Neck length (>15 mm).
Neck angulation (>60°).
Type of endograft.
Initial postoperative CTA.
All statistical analyses will be done with SPSS software (IBM, V.25). The level for statistical significance is set at a p value <0.05. The proportion of missing data will be displayed. The missing values will be imputed by multiple imputation techniques if this does not exceed 10%–15% and conduct a sensitivity analysis to investigate the effect of the missing data on the results of the analysis. If missing data on outcome variables exceeds 15%, we plan to perform subgroup analysis.
The goal of this study is to evaluate whether a reduction in follow-up visits and imaging and thus costs, in patients operated on for an asymptomatic or symptomatic AAA with EVAR is safe. We hypothesise that there will be less interventions and no difference in aneurysm-related mortality in patients with less intensive follow-up. With the results of this study, we aim to provide scientific evidence helping vascular surgeons decide whether less vigilant follow-up after EVAR may be considered for patients classified in the low risk group.
The strengths of the ODYSSEUS study are that it can accumulate the data of a large number of consecutive EVAR patients with a theoretical follow-up of 6 to 11 years, and that it captures all surveillance visits, long-term outcomes and mortality post-EVAR. Moreover, 17 medical centres throughout the Netherlands are participating in this study, including university and general hospitals, thereby reducing selection bias.
An e-survey has been sent to all vascular surgeons participating in the ODYSSEUS study. This shows that yearly imaging surveillance is upheld by most vascular surgeons in the Netherlands. In addition, most physicians agree that yearly imaging frequency can be safely reduced in a specific group of EVAR patients. As support for this reduction in frequency is evident in the Netherlands, the next step will be to study the groups for which it will be safe to deviate from the widely accepted surveillance protocols.
Our study is subject to limitations due to the nature of administrative data and its retrospective and observational design. As with all studies using administrative data, it allows only the collection of data that was documented in patient medical records. It is also possible that some patients may have transferred to alternative surveillance protocols in different medical centres without our knowledge. The study will assess results in 17 medical centres over 11 years, during which time improvements in endograft and in clinical practice has occurred. Attrition bias due to loss to follow-up represents a threat to the internal validity of our cohort study. The mentioned e-survey has only been sent to participating vascular surgeons, perhaps surgeons participating in the ODYSSEUS study strongly believe that imaging surveillance frequency can be reduced. This may have provided a biased view of post-EVAR follow-up in the Netherlands. However, most of the high-volume EVAR centres in the Netherlands have been included. Another limitation is that no information is retrieved from patients’ medical records about when not to intervene and what the reason was for this decision.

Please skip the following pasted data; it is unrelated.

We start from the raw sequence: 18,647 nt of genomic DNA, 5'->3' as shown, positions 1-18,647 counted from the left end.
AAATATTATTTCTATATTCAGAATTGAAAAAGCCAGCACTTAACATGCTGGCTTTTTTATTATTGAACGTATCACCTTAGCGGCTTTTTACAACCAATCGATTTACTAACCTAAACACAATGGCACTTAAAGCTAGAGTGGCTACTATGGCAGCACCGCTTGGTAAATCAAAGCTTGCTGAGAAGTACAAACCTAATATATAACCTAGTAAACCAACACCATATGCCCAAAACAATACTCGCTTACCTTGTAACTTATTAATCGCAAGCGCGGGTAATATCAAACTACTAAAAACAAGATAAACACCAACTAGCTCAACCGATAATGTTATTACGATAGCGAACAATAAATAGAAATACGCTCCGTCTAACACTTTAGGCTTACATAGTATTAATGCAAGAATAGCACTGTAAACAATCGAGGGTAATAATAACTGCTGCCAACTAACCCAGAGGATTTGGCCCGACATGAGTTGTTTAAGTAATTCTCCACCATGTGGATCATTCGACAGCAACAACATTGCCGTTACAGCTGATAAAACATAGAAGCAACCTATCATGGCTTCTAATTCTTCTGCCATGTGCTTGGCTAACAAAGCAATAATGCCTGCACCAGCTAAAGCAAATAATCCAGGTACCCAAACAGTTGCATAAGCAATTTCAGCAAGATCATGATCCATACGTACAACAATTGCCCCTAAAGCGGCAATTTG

In conclusion, with the ODYSSEUS study we aim to confirm the follow-up protocol of the recent ESVS guideline delaying imaging after 5 years if classified in the low risk group and therefore aim to investigate the intervention-free-survival and aneurysm-related mortality for patients with and without yearly imaging surveillance.
Ethics and dissemination
Principles of good clinical practice will be respected. Study participation is voluntary. We aim to produce high-impact peer-reviewed publications of the results of the study and present our findings at national and international conferences. The members of the project group of this study will be involved in preparing manuscript drafts and abstract among any other publications arising from the study. The Netherlands Organization for Health Research and Development demands us to stay in close cooperation with the patients association (‘Harteraad’). The results of this study will be shared with the members of the patients association via multiple modalities.
Collaborators on behalf of the ODYSSEUS study group: JW Elshof, BHP Elsman, JF Hamming, JA van Herwaarden, RHJ Kropman, MM Lensvelt, PP Poyck, GWH Schurink, AAEA de Smet, SM van Sterkenburg, C Ünlü, AC Vahl, HJM Verhagen, PWHE Vriens, JPPM de Vries, JJ Wever, W Wisselink, CJ Zeebregts.
Contributors Conception and design of study: ACMG, SdM, DU, MK, RB. Drafting the manuscript: ACMG, SdM. Revising the manuscript critically for important intellectual content: DU, MK, RB. Approval of the version of the manuscript to be published: ACMG, SdM, DU, MK, RB. Agreement to be accountable for all aspects of the work: ACMG, SdM, DU, MK, RB.
Funding This study is funded by the AMC Foundation and with financial support of the Netherlands Organization for Health Research and Development (ZonMw; grant 843004119). The duration of the study is from July 15, 2018 to July 15, 2021.
Disclaimer Neither the AMC Foundation nor ZonMw is involved in the study design, writing of the manuscript or the decision to submit the manuscript for publication.
Competing interests None declared.
Patient consent for publication Not required.
Ethics approval The Medical Ethics Review Committee of the Academic Medical Centre, Amsterdam, has reviewed and approved our study protocol version 1.6 dated 26 March 2018. The study is being conducted according to the principles of the Declaration of Helsinki in the current version of Fortaleza, Brazil (2013).
Provenance and peer review Not commissioned; externally peer reviewed.